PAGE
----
CURWOOD: How safe was the data they had gathered, and how much of it survived?
PALEN: You know, that's a pretty hard question to answer. We know that there are some cases where datasets were actually literally thrown into dumpsters. There were libraries that were closed, research libraries at different facilities where we know that some of the older documents that were in those libraries were never digitized, and so they predated the electronic forms of communication, and so some of that is lost forever. It's a little bit hard to even imagine the value of those documents, but in other cases where there were electronic copies. Things were well protected.
CURWOOD: What's the biggest thing that you notice now that Prime Minister Trudeau has taken over compared to what life was like during the Harper years?
PALEN: I think what I notice is that there is a lot of vocal support for the role of science and evidence in decision-making, and I think that there's a lot of genuine interest in protecting scientists as a group with people who are tasked with expanding our knowledge and science by itself is completely apolitical. Facts are apolitical. And so recognition by government is a very important thing and that serves to reassure those of us in scientific community.
CURWOOD: What advice do you have for scientists in the United States who are facing similar restrictions? The Trump administration has issued gag orders for scientific agencies, including the EPA.
PALEN: You know, the lessons we learned in Canada are very relevant to the United States right now, and there's a couple of key messages that I would have for scientists in the US. One is that you need to find ways to document the abuses or cases where there's unethical behavior happening within agencies or scientists being individually censored or told that they need to change something in a report or that they can't speak to the media, but the broader message is about coming together as a scientific community. So those of us that are in relatively safe and protected positions need to really stand up for our colleagues who are more vulnerable, and right now I think those are the colleagues that are in federal agencies like the Environmental Protection Agency or the Department of Energy.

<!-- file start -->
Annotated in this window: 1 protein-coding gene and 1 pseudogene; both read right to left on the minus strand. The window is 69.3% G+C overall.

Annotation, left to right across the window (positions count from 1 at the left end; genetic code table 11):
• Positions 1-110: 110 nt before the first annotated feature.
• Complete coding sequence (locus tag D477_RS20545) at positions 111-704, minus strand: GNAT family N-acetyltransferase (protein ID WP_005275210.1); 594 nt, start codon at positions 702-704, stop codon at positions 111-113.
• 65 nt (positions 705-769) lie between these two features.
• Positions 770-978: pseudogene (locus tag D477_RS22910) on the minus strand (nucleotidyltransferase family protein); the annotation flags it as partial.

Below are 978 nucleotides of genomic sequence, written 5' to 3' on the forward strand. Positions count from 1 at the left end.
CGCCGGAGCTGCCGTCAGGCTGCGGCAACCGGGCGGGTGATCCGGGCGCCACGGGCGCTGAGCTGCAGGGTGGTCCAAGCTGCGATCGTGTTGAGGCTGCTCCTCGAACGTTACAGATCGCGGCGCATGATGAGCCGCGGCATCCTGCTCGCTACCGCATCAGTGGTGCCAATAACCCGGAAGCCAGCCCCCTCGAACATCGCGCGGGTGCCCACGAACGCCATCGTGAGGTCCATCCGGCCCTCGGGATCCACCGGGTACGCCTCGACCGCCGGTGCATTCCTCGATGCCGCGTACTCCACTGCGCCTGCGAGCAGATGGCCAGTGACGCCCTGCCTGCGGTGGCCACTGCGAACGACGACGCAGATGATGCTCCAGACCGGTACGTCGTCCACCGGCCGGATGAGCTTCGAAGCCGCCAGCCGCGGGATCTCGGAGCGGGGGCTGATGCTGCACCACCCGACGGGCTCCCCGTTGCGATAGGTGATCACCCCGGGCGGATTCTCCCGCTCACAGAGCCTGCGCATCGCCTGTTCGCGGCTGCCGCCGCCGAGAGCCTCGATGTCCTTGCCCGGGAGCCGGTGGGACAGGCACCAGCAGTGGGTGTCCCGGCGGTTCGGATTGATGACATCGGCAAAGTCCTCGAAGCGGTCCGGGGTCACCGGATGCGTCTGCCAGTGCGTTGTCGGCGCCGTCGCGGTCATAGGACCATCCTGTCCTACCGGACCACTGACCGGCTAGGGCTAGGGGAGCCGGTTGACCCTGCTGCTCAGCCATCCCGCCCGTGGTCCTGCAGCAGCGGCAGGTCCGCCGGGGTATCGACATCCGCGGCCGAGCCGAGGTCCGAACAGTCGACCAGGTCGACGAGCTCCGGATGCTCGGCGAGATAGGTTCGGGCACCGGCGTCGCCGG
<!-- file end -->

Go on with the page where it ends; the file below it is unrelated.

CURWOOD: Typically scientists, they want to work in the lab and on their data, aren't much interested in politics, and yet you seem to suggest that's also part of the job, that people need to look at what's going on in the society around them if they're scientists.
PALEN: Yeah, I do. I agree with you. I think that a lot of my colleagues as scientists are much more comfortable putting their nose to the microscope, working on these really important problems that they and a close community of colleagues really understand, and that it is harder to stand up and actually speak as a group and to speak out publicly, and I think what we learned in Canada is that there's incredible value in doing that because what it does is it potentially engages the public in these issues that they deserve to know about, and if every scientist kept quiet, kept their nose down, we would never hear about this. And so there is a really important role for scientists to speak up for the integrity of the process of science when it's being threatened.
CURWOOD: Wendy Palen is Associate Professor of Biology at Simon Fraser University in British Columbia. Wendy, thanks so much for taking the time with us today.
PALEN: You bet. Thank you, Steve.